Pottery: Glaze Analysis

Here are some results of analysis of the Sankey Glaze Database.

It is generally believed that the expansion for a stable glaze must be 1-10% less than that of the clay. Glaze expansions much less than this can result in shivering - the breaking off of sharp pieces of glaze under thermal stress. Glaze expansions higher than that of the clay can cause crazing - fine cracks in the glaze surface that will trap contaminants, thus making the item unsuitable for containing food.

Analysis of successful glazes from the database calls this into question - glazes can have expansions well outside this range and still be successful. The mean COE of these glazes is 6.2x10-6/K as expected, but the range is far wider than 10%. It should be noted, however, that almost none of the testers performed any functional tests, such as a freezer to boiling water cycle.

Studies of copper leaching from glazes by Hesselberth&Roy suggest that a stable cone 6 glaze should have a silica Seger ratio above 3.0 and an alumina ratio of 0.25-0.45. H&R exclude boron and all materials they consider to be colorants from the Seger ratios on which they based their recommendations. The values at right were obtained using their definition (i.e. including solely SiO2, K2O, Na2O, Li2O, MgO, SrO, ZnO, BaO, CaO, Al2O3), for cone 6 gloss or semigloss glazes. Clearly, most glazes in the database that are considered to be successful by testers have much less silica than a glaze should have by their criteria. And, a significant number have alumina outside their limits as well.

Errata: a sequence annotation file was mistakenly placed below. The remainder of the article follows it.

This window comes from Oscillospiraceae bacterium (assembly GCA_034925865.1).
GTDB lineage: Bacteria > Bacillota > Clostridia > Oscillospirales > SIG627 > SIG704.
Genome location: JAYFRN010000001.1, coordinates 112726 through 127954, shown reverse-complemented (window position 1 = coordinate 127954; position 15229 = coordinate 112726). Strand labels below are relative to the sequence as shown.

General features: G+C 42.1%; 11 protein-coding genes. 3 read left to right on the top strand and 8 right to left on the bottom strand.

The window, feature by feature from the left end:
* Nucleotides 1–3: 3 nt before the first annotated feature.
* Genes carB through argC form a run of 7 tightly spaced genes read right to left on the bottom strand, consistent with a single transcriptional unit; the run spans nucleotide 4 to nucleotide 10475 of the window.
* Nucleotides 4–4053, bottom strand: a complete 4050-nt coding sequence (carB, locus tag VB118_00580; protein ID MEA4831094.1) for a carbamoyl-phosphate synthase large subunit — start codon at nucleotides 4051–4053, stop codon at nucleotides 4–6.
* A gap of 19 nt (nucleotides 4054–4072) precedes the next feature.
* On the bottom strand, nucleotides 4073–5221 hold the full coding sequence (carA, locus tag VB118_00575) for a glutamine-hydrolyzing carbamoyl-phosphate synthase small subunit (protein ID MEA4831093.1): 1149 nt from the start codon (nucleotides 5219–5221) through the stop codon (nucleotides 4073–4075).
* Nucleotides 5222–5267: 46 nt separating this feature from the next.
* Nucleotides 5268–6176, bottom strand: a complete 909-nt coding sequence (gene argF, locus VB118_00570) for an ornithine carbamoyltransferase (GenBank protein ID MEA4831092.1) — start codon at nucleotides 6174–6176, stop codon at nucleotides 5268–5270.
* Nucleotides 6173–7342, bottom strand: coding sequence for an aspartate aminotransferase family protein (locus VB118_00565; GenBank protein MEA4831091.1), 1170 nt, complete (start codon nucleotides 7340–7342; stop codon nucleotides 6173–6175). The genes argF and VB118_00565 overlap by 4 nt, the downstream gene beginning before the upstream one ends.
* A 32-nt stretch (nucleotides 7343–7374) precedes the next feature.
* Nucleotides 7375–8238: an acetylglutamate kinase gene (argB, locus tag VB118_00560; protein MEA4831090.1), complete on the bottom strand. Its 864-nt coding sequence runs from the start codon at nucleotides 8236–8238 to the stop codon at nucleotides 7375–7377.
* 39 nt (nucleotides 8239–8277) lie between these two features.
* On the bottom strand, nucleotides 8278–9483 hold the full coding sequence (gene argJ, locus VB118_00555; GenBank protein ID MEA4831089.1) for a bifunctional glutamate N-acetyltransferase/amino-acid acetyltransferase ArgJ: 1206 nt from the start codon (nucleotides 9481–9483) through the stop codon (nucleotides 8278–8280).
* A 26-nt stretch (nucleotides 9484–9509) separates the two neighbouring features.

Potters seem to be saying that the criteria of Hesselberth&Roy are stricter than necessary. It's true that H&R used 5% copper carbonate, a larger than normal amount of one of the most leachable colorants. Lower amounts of colorant leach much less. However, for centuries potters used large quantities of lead in glazes, even cadmium and uranium; all are now known to be dangerous and are legally prohibited in many countries. So, perhaps H&R are the voice of the future.

The resistance of a glaze to thermal expansion forces varies considerably with composition. So, one might expect that glazes with extreme coefficients of thermal expansion might tend to have high resistance to crazing/shivering. As the graph at right shows, there is a slight tendency in that direction at low COEs, but if anything the opposite direction at high COEs. Glaze fluidity seems to be the major factor in permitting the use of glazes with a high COE. Fluid glazes are applied more thinly than thick ones to avoid running, and glaze strength varies inversely as thickness.

John Sankey
other notes on pottery